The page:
Talk is cheap. Actions speak louder than words. Or as Rachel Held Evans (an amazing Christian author who died suddenly this past week) has said:
Christianity isn’t meant to simply be believed; it’s meant to be lived, shared, eaten, spoken, and enacted in the presence of other people.
Rachel Held Evans passing this week is a true loss for the modern church. Yet her contributions to building the kingdom of God through her written witness to faith, spirituality and the church remain a treasure for all of us. Today, I invite you to reflect on her words (above) through the lens of a wonderful story from the gospel of John.
Later, Jesus himself appeared again to his disciples at the Sea of Tiberias. This is how it happened: Simon Peter, Thomas (called Didymus ), Nathanael from Cana in Galilee, Zebedee’s sons, and two other disciples were together. Simon Peter told them, “I’m going fishing.” They said, “We’ll go with you.”
Now recall with me: what had Jesus told the disciples to do?
As soon as I hear this story, my mind goes to a similar story from the other gospel. A story where Jesus meets the disciples for the first time and calls them from their boats, from fishing for fish to begin fishing for people. And when You think about that story and this one, you cannot help but wonder why the disciples have gone back to exactly the place that Jesus called them from. They have gone back to doing the very thing Jesus called them from. Instead of fishing for men, they are right back to fishing for fish.
[The disciples] set out in a boat, but throughout the night they caught nothing.
They caught nothing! Go figure. Jesus has called them to fish for men, right? That is what they are supposed to be doing. So no wonder that caught nothing. Jesus had spent time preparing them to fish for people. Of course they catch nothing. They have stopped following Jesus and started following fish!
Early in the morning, Jesus stood on the shore, but the disciples didn’t realize it was Jesus.
Again, this story is sounds a lot like the disciples call story from the other gospels. A story not told by John. But clearly John has something he wants to say about this story from the other gospels.
Jesus called to them, “Children, have you caught anything to eat?”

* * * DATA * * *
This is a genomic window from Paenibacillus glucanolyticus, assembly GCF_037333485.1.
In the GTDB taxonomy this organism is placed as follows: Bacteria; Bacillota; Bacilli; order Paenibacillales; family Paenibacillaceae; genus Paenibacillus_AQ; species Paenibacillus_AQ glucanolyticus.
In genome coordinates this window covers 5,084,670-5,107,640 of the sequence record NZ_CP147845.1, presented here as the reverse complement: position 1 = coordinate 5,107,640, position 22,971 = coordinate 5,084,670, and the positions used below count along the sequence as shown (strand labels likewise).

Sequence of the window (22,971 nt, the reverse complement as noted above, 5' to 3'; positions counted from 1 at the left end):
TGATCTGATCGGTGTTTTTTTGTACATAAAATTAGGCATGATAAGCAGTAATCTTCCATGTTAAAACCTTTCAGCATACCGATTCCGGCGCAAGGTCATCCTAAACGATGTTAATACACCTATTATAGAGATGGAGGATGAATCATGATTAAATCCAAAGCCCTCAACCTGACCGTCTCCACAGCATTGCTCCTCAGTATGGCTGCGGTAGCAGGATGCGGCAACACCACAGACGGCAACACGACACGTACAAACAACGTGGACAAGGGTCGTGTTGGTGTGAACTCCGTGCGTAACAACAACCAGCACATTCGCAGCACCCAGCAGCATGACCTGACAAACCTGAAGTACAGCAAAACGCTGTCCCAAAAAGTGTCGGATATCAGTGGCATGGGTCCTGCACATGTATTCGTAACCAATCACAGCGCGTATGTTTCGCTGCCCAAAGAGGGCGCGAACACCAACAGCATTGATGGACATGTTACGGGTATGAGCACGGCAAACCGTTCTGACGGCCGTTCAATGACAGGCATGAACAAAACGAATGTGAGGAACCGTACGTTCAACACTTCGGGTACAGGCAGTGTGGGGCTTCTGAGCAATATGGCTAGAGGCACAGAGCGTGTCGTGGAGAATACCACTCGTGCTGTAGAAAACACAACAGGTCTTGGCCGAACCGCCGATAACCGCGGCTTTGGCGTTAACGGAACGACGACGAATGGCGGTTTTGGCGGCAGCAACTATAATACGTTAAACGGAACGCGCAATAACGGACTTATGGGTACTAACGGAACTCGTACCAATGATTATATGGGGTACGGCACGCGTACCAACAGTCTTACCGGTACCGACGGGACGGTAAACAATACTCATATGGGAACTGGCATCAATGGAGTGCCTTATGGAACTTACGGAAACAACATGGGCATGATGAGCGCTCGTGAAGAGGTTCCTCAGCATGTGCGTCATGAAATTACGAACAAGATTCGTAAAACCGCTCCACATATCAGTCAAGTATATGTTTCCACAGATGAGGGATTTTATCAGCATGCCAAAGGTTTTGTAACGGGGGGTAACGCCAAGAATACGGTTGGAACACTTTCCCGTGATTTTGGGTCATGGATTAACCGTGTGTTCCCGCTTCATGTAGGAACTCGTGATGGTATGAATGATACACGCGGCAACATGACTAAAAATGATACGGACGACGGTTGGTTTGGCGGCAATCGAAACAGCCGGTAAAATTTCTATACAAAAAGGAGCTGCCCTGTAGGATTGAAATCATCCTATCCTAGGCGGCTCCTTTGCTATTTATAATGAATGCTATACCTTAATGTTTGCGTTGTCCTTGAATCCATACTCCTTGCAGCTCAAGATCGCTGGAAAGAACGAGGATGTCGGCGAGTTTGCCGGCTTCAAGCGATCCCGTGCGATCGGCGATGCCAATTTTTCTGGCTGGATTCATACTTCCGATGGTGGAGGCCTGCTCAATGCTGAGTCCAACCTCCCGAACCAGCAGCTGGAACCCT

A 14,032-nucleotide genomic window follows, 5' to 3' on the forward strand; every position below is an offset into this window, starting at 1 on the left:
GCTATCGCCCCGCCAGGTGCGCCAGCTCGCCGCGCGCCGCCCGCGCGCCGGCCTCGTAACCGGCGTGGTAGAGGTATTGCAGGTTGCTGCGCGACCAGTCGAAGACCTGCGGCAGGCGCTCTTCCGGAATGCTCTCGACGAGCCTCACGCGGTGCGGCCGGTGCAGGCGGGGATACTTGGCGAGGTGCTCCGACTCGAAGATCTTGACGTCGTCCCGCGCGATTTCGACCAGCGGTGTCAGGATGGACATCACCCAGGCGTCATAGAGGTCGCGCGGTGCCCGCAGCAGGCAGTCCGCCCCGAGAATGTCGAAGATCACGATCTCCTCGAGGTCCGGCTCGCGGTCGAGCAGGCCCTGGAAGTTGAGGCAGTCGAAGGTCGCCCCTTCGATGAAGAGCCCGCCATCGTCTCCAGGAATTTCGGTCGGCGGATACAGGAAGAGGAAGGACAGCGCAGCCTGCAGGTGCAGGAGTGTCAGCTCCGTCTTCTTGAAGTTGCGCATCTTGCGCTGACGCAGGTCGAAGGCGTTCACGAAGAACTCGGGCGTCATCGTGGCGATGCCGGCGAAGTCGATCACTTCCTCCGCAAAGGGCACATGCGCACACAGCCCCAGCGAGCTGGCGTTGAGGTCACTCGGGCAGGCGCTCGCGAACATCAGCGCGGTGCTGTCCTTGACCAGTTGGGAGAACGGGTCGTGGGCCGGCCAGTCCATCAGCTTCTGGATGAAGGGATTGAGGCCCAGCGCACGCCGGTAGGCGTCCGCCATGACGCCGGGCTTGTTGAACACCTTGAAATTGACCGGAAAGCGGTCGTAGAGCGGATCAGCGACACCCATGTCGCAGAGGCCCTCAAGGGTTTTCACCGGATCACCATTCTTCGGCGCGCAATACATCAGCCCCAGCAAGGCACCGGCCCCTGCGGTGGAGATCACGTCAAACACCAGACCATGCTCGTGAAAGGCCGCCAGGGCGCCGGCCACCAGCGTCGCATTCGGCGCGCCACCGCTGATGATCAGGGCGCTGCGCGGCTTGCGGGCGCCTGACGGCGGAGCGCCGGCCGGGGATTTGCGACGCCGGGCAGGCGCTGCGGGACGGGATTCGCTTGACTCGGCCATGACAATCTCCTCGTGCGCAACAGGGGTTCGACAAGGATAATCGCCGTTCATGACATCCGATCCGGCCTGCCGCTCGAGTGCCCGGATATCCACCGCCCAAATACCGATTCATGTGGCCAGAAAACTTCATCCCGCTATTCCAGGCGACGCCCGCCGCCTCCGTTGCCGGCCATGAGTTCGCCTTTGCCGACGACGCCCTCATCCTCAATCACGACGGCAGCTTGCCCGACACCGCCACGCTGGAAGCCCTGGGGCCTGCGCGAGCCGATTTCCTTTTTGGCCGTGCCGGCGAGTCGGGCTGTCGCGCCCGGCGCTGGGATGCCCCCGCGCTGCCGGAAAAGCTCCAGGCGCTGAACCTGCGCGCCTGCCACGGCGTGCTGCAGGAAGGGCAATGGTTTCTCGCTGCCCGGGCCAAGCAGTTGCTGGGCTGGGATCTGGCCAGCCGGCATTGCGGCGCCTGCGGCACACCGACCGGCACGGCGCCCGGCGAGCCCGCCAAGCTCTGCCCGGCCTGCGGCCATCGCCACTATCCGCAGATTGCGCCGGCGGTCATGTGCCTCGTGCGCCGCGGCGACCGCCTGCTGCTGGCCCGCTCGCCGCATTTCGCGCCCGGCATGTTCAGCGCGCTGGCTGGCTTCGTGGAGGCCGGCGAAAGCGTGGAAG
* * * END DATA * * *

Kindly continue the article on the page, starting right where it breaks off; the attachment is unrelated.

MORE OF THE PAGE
They answered him, “No.”
He said, “Cast your net on the right side of the boat and you will find some.”
Jesus calls them children like he had done before. But the disciples don’t get it. They don’t recognize its him. But they do follow his instruction. Maybe because they hadn’t caught anything and they had nothing to lose. Maybe because subconsciously they did know it was him. They had been here before. And here they are again.
So they did, and there were so many fish that they couldn’t haul in the net. Then the disciple whom Jesus loved said to Peter, “It’s the Lord!”
Oh, ok. So, you catch fish and NOW you get it. Maybe the disciples had honestly forgotten that first encounter from years ago. And maybe it took the full nets to finally jar that memory from the back of their hearts and minds. Whatever it was, just imagine that moment of clarity. Imagine the light bulb going off! For Peter it was pretty powerful…
When Simon Peter heard it was the Lord, he wrapped his coat around himself (for he was naked) and jumped into the water.
Now this has to make you stop in your tracks reading. He’s naked? What in the world is he doing fishing in a boat naked? That is not the way I fish, for sure. And most definitely not with a bunch of other guys. I mean if I was going to fish naked, I tend to think I would do it alone. So something weird is going on here.
In fact, some have connected this scene to Adam and Eve being naked in the garden. They describe Peter as this new Adam who once awakened covers himself and runs to God instead of running away like Adam. And it is Jesus, of course, who entices him to run. Jesus being the son of God who beckons us to stop running and brings us back to God. Maybe so. I like the idea. But I’m not 100% sold.